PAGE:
From cameras to phones to music players, how we power our electronics has advanced. For decades, those looking to address hearing loss have hoped for a similar advancement, and the industry is finally realizing the promise of a robust rechargeable hearing aid battery.
Size 312 batteries are the most common of the disposable batteries that have typically been used to power hearing aids. The most prominent form of this battery, now, is “zinc-ion”.
Disposable Hearing Aids Have a Disadvantage
As the name would indicate, a zinc-air battery is impacted by the presence of air. Regarding the 312 batteries used in a lot of hearing aids, the user needs to pull a little tab off the back of the battery before it’s turned on and functional.
As soon as it is fully oxygenated, it starts to lose power. That means power is beginning to drain even if the user isn’t ready.
The biggest disadvantage to disposable batteries, for most users, is how long they last. Some reports have estimated the average life expectancy of a size 312 disposable battery to be from 3 and 12 days, which means users may need to switch out their batteries about 120 times per year.
That also means users may need to buy 120 batteries, spend the time twice a week to replace them, and correctly dispose of each. That’s probably over $100 in batteries from a cost outlook alone.
Rechargeable battery Improvements
Rechargeable hearing aid technology has progressed to the point where it’s now a practical option and that’s good news for people who wear hearing aids.
The vast majority of individuals would use rechargeable hearing aids if given an alternative according to some research. Until now these models have traditionally struggled to supply a long enough charge to make them worthwhile. However, modern advancements now allow a full day of use per charge.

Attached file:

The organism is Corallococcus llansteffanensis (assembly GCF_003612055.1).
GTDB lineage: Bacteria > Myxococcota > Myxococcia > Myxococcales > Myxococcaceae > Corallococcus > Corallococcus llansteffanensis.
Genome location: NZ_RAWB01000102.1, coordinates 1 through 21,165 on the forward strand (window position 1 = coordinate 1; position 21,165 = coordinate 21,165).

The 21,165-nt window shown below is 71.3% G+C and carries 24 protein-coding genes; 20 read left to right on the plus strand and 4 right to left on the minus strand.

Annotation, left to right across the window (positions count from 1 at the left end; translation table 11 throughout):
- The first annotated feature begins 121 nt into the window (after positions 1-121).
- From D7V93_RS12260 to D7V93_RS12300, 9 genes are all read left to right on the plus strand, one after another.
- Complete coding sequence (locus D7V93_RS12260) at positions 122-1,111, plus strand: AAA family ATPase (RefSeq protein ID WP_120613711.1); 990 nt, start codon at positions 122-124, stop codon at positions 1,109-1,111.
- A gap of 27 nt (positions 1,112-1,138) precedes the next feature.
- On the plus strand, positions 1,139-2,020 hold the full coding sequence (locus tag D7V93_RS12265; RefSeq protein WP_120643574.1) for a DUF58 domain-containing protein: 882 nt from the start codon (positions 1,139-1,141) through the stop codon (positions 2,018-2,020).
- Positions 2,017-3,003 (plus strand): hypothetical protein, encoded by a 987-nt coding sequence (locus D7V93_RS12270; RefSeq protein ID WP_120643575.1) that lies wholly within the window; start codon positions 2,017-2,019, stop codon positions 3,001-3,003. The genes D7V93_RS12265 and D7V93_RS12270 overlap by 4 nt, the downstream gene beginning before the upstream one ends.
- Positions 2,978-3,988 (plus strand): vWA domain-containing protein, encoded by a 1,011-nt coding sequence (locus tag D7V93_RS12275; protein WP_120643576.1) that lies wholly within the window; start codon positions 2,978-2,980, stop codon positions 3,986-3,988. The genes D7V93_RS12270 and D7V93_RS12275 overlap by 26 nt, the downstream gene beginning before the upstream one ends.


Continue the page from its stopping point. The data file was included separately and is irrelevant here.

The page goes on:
Rechargeable batteries won’t save users significant amounts of money, but they will make quality of life better.
In addition to supplying 24 hours of use time, these new models result in less aggravation for the user, since there’s no more swapping and correctly disposing of batteries. They simply need to put the battery on the charger.
When a disposable battery nears the end of its life it doesn’t run your hearing aid at full power. And you can’t determine how close the battery is to quitting. So the batteries could die at the exact moment that a user needs them the most which could even put them in peril. Not only is this a safety hazard, but users may miss out on significant life moments due to a dead battery.
Hearing Aids Come in Different Types
There are distinct benefits to each of the different materials that rechargeable batteries are constructed from. Integrated lithium-ion batteries are one option being used by manufacturers because of their ability to hold a 24-hour charge. And smart-phones are powered by this same kind of battery which may be surprising.
Another kind of contemporary rechargeable battery is a silver-zinc. This innovative technology was initially manufactured for NASA’s Apollo missions to the moon. You can even use this technology to modify and retrofit the existing hearing aids you’re comfortable with by converting the device to rechargeable power. These batteries, like lithium-ion, will also last all day before requiring a recharge.
There are also models that let you recharge the hearing aid without removing the battery at all. For these, users will slip the entire hearing aid into a charging station when they sleep or at another time when the hearing aid isn’t in use.
Whichever solution you choose, rechargeable batteries will be substantially better than disposable batteries. You just need to do some research to determine which option is ideal for your needs.
If you’re looking for more information about hearing aid technology or how to pick the proper hearing aid to satisfy your needs, we encourage you to take a look at our hearing aids section.